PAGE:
THE YEAR 1000

WHAT LIFE WAS LIKE AT THE TURN OF THE FIRST MILLENNIUM

An amusing, though lightweight, examination of English life in the year 1000. With millennial fever gripping the publishing world, biographer Lacey (Grace, 1994, etc.) and London Independent journalist Danziger bring us back 1,000 years. Using a variety of sources, including the writings of the Venerable Bede, the Julius Work Calendar, and Beowulf, the authors probe topics as varied as Viking military strategy, coin-making, the Easter feast, and the development of English. It’s clear that Christianity permeated almost every aspect of daily life: “This was an age of faith. People believed as fervently in the powers of saints’ bones as many today believe that wheat bran or jogging or psychoanalysis can increase the sum of human happiness.” Christian monks preserved ancient knowledge by painstakingly transcribing Greek and Roman texts; they also established schools and hospitals. The Church’s political power rivaled the state’s, as both institutions promoted reverence for authority. Gerbert of Aurillac, the pope sitting in Rome at the millennium, was a ruthless political infighter and a brilliant scholar who helped popularize the abacus. The authors dub him, somewhat glibly, “the first millennium’s Bill Gates.” The book possesses a wide-ranging, quickly shifting focus that is alternately charming and exasperating. Like hummingbirds, the authors never spend much time on any one subject. For example, they’ll begin a chapter by discussing bread-making, then shift to the problems posed by insects, before finishing with the horrors of medieval medicine (leeches, bloodletting, etc.). While they lack the concentrated approach of historians, they’re quite entertaining. The book is weakest, however, when it tries to draw parallels between the year 1000 and today. It’s more than silly, for example, when they refer to the medicinal herb agrimony as “the Viagra of the year 1000.” A diverting and accessible read, though hardly noteworthy scholarship. Like a box of chocolates, it’s appetizing fun without much nutritional value. (13 b&w illustrations) (Radio satellite tour)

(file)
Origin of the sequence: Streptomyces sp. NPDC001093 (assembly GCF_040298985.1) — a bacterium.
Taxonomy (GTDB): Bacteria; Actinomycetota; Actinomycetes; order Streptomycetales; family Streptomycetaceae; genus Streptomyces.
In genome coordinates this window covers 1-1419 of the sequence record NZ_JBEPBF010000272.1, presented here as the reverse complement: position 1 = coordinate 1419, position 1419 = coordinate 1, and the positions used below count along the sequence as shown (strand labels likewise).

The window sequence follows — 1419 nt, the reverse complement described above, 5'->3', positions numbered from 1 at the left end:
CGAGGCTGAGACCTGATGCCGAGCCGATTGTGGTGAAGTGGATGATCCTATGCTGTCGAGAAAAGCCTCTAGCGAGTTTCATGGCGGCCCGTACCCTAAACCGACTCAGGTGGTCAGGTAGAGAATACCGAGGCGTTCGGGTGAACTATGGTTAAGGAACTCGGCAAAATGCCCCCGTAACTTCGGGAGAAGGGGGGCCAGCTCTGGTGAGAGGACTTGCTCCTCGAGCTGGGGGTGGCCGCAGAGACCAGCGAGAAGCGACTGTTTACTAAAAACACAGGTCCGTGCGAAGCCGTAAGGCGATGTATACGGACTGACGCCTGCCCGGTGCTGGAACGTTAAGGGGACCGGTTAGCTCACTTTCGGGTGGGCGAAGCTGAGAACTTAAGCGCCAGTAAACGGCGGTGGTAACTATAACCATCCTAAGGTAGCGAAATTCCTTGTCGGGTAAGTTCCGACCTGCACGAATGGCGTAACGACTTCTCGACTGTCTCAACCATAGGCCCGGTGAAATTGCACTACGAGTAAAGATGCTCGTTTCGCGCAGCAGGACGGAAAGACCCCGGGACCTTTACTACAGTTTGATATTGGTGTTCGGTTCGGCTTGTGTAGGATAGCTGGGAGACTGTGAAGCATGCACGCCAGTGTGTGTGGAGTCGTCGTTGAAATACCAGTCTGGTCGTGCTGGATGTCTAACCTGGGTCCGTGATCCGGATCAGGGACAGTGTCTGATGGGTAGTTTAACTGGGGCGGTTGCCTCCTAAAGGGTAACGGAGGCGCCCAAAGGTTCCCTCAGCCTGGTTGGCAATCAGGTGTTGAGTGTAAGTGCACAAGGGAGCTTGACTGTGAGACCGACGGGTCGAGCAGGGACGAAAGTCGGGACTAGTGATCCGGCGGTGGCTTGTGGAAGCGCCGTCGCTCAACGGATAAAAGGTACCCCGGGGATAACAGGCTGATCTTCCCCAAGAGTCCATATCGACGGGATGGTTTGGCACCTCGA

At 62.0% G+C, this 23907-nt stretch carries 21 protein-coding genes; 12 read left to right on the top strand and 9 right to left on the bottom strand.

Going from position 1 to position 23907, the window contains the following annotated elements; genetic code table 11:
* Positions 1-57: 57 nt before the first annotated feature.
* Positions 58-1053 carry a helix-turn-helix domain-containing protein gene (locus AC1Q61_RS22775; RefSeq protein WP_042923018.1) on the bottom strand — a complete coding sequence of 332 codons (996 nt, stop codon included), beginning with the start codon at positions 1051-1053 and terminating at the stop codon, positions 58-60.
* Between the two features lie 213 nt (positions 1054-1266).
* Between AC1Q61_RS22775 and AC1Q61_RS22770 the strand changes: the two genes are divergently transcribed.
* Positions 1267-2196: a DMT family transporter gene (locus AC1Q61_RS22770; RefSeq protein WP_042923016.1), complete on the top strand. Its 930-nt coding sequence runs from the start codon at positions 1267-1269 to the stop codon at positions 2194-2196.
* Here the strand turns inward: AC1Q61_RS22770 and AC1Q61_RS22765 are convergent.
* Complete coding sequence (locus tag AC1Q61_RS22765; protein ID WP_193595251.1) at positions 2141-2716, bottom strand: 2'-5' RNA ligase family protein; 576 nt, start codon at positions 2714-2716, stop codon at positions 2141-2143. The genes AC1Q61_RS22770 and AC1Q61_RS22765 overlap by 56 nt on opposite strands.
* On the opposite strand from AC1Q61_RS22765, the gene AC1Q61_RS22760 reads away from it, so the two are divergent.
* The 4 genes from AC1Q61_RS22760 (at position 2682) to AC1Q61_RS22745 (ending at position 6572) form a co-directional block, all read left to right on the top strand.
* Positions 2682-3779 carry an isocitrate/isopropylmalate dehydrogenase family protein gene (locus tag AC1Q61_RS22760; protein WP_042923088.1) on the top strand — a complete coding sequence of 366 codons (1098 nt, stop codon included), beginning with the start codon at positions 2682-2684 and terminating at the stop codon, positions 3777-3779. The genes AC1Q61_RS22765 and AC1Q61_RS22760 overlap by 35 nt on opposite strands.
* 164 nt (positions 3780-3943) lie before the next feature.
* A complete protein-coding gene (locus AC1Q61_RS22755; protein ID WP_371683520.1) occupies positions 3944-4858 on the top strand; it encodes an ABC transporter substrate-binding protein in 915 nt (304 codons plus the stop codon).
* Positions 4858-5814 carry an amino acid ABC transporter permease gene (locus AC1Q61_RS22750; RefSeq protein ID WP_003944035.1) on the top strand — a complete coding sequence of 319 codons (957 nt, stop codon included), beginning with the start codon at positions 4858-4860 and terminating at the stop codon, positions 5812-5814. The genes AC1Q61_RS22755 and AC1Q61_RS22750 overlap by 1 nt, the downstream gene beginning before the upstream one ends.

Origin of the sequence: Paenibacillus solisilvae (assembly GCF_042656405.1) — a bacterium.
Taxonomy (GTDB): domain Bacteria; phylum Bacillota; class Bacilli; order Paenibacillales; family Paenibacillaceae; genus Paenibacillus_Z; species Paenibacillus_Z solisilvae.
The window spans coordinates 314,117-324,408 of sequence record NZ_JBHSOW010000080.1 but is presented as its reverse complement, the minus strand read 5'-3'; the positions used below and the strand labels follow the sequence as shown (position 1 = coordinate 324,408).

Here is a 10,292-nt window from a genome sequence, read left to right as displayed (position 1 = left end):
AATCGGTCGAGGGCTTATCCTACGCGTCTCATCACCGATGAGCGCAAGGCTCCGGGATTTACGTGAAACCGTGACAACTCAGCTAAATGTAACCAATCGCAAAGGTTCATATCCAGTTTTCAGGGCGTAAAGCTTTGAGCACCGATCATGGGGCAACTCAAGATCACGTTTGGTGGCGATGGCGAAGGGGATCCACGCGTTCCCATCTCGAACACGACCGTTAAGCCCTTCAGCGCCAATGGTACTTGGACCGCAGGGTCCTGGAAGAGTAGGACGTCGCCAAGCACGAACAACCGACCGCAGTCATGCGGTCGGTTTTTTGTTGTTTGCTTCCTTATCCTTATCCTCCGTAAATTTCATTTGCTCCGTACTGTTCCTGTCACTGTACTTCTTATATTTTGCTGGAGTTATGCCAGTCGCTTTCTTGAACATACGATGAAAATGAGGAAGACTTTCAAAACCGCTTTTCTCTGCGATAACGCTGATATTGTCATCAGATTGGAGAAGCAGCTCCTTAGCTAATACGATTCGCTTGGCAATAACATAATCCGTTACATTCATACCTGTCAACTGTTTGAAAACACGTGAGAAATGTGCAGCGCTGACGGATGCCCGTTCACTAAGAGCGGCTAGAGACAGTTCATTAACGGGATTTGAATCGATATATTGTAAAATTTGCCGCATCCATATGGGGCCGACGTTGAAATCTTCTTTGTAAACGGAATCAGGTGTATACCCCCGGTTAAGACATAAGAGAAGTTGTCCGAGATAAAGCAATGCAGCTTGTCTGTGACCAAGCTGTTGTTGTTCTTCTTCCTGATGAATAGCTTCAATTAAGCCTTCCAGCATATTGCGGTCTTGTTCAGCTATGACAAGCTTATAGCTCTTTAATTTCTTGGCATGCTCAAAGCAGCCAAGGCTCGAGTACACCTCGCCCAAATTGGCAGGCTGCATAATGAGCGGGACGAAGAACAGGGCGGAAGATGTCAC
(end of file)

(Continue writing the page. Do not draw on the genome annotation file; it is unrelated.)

Pub Date: Feb. 10, 1999

ISBN: 0-316-55840-0

Page Count: 368

Publisher: Little, Brown

Review Posted Online: May 20, 2010

Kirkus Reviews Issue: Jan. 1, 1999

Did you like this book?

No Comments Yet

A PEOPLE'S HISTORY OF THE UNITED STATES

For Howard Zinn, long-time civil rights and anti-war activist, history and ideology have a lot in common. Since he thinks that everything is in someone's interest, the historian—Zinn posits—has to figure out whose interests he or she is defining/defending/reconstructing (hence one of his previous books, The Politics of History). Zinn has no doubts about where he stands in this "people's history": "it is a history disrespectful of governments and respectful of people's movements of resistance." So what we get here, instead of the usual survey of wars, presidents, and institutions, is a survey of the usual rebellions, strikes, and protest movements. Zinn starts out by depicting the arrival of Columbus in North America from the standpoint of the Indians (which amounts to their standpoint as constructed from the observations of the Europeans); and, after easily establishing the cultural disharmony that ensued, he goes on to the importation of slaves into the colonies. Add the laborers and indentured servants that followed, plus women and later immigrants, and you have Zinn's amorphous constituency. To hear Zinn tell it, all anyone did in America at any time was to oppress or be oppressed; and so he obscures as much as his hated mainstream historical foes do—only in Zinn's case there is that absurd presumption that virtually everything that came to pass was the work of ruling-class planning: this amounts to one great indictment for conspiracy. Despite surface similarities, this is not a social history, since we get no sense of the fabric of life. Instead of negating the one-sided histories he detests, Zinn has merely reversed the image; the distortion remains.